The Port Authority said
last week that it will conduct a full environmental
impact review before moving forward with new exits at
the Christopher Street and
Ninth Street PATH stations. New exits were planned for
the Greenwich Village
stations to ease overcrowding that has resulted from
the destruction of the
World Trade Center station.
At Christopher Street, where crowding is particularly
problematic, the Port
Authority has had to institute a peak-direction
station .Passengers are not allowed
to enter trains there during the morning rush period,
because so many people are
getting out of trains. Afternoon rush hour trains from
Newark to 33rd Street also
bypass the station.
Construction on the new exits was originally scheduled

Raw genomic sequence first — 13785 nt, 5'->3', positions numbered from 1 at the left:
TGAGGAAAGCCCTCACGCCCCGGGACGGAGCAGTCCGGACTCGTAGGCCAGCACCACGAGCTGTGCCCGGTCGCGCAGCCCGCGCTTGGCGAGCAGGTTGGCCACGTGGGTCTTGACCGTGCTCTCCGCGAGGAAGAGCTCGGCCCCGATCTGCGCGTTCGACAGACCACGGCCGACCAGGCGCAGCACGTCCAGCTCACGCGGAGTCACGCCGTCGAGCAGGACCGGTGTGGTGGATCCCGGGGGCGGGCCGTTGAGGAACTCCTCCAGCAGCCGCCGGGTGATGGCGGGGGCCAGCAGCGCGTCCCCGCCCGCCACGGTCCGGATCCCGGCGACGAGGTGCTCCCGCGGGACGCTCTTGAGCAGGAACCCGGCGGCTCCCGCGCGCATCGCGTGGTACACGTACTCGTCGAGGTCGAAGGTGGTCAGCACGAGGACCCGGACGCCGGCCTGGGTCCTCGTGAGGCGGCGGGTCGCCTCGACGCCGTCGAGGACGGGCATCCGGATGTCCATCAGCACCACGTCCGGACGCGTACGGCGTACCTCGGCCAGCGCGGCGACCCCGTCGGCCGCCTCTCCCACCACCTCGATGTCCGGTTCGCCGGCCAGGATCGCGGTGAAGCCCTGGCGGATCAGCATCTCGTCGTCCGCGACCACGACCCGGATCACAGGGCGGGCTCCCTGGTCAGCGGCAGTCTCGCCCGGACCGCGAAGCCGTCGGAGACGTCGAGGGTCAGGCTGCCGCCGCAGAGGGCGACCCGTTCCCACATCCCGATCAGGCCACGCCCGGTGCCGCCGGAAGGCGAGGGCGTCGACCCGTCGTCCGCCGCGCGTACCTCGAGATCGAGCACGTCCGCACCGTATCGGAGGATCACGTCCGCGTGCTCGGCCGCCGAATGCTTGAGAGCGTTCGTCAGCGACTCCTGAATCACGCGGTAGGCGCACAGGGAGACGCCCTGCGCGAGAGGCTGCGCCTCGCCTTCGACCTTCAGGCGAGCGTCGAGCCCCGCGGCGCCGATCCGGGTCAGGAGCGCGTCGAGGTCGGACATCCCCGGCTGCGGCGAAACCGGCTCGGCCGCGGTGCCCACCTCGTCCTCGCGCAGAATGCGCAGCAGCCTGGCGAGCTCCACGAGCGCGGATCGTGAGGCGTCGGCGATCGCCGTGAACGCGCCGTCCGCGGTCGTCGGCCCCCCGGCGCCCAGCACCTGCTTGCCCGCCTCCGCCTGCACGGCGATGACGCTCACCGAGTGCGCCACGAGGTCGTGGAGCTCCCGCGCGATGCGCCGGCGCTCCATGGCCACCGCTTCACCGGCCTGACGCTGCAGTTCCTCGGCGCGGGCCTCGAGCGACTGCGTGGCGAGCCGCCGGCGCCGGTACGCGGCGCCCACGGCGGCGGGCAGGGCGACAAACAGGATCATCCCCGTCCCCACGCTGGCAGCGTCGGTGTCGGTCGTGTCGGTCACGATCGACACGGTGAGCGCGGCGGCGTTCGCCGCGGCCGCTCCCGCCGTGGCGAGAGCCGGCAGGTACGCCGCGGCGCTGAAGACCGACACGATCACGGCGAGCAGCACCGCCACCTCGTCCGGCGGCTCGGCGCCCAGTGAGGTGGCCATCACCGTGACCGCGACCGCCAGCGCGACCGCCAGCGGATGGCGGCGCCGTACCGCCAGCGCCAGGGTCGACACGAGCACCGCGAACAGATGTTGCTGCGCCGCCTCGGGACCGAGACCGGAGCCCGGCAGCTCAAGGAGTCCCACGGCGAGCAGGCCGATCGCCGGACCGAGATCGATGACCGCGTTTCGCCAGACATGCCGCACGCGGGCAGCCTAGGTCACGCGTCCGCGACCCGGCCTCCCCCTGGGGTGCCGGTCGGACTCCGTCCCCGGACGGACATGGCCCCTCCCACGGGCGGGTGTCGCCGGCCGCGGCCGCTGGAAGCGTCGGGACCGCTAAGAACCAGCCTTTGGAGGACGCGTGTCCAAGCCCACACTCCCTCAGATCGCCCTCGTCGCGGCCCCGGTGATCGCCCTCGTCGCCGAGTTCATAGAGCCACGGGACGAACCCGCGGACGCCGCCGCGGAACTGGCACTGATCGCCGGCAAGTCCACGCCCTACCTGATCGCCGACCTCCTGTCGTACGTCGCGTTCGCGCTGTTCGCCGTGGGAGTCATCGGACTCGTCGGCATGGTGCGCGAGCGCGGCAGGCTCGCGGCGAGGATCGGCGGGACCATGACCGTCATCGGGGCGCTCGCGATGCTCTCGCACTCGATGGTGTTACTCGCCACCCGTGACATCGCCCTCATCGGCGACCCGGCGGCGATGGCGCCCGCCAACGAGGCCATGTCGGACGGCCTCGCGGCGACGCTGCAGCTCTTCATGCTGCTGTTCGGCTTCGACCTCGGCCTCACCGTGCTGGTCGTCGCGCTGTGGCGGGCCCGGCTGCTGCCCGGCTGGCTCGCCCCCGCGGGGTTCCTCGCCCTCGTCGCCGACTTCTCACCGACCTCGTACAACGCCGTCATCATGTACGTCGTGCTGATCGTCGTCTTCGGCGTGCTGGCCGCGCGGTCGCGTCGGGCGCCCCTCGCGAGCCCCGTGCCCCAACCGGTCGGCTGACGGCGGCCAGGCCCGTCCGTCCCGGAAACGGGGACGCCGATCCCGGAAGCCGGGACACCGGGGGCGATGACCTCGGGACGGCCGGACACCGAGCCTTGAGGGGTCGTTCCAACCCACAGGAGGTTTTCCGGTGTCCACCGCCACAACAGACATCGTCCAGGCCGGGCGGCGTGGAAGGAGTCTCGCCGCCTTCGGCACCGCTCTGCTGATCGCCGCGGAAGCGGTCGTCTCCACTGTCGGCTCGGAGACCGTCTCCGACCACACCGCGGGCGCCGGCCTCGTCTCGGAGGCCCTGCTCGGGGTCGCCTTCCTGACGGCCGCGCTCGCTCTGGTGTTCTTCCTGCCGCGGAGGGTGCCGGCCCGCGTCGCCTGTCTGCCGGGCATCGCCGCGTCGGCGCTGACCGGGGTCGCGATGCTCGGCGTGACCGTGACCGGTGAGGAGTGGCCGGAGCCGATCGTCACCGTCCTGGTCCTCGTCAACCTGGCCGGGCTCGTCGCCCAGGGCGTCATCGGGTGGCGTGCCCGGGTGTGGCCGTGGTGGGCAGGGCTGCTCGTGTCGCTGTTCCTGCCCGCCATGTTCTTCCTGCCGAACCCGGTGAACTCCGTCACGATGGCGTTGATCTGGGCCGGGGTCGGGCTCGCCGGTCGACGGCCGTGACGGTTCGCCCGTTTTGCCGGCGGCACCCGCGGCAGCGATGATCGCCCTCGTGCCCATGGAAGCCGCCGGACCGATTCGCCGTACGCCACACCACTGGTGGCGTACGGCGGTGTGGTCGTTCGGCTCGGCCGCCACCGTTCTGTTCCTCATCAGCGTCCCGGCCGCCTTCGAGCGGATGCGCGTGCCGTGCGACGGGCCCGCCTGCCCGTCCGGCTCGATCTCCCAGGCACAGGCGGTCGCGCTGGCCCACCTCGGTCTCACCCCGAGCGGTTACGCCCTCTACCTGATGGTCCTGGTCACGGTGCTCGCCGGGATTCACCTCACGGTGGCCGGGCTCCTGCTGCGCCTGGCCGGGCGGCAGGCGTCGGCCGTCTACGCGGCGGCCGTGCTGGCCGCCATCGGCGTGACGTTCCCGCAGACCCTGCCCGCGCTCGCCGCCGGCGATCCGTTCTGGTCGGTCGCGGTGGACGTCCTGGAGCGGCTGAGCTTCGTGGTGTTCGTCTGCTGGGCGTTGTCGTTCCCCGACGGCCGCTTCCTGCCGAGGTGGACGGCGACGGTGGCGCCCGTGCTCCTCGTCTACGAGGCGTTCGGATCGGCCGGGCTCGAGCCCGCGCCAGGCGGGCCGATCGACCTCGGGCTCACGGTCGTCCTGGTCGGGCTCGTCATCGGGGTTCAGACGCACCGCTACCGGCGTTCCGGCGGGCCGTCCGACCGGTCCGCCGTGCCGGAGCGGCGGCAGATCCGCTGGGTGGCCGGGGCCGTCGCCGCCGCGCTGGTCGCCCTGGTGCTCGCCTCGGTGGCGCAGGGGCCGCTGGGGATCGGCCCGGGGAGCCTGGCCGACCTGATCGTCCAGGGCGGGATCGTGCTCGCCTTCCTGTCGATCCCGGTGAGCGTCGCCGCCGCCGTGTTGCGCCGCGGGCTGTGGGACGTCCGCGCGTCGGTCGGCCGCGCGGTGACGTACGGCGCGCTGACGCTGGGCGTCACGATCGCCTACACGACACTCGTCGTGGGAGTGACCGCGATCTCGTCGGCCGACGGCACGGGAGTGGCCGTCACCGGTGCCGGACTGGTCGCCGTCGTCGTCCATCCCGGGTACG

to begin in July and would
have been funded with Federal Emergency Management
Agency aid. Federal law
does not require a detailed environmental assessment
for the project, but the Port
Authority has apparently decided to conduct one due to
community groups that oppose the exits.
A spokesman from FEMA told Newsday that, in order to
be considered beneficial
enough to receive emergency aid, the exits would have
to be completed at least
six months before PATH service resumes downtown.
Officials are now speculating
that the temporary downtown station will open at the
end of 2003.
The Port Authority has also indicated that it would
pursue the project with other
types of federal funding, or by dedicating some of its
own capital funds to the
planning and construction. Conducting a full review of
the project will likely add a
year to its start date, making its eligibility for
FEMA aid unlikely, and its help
for disappointed commuters too far away.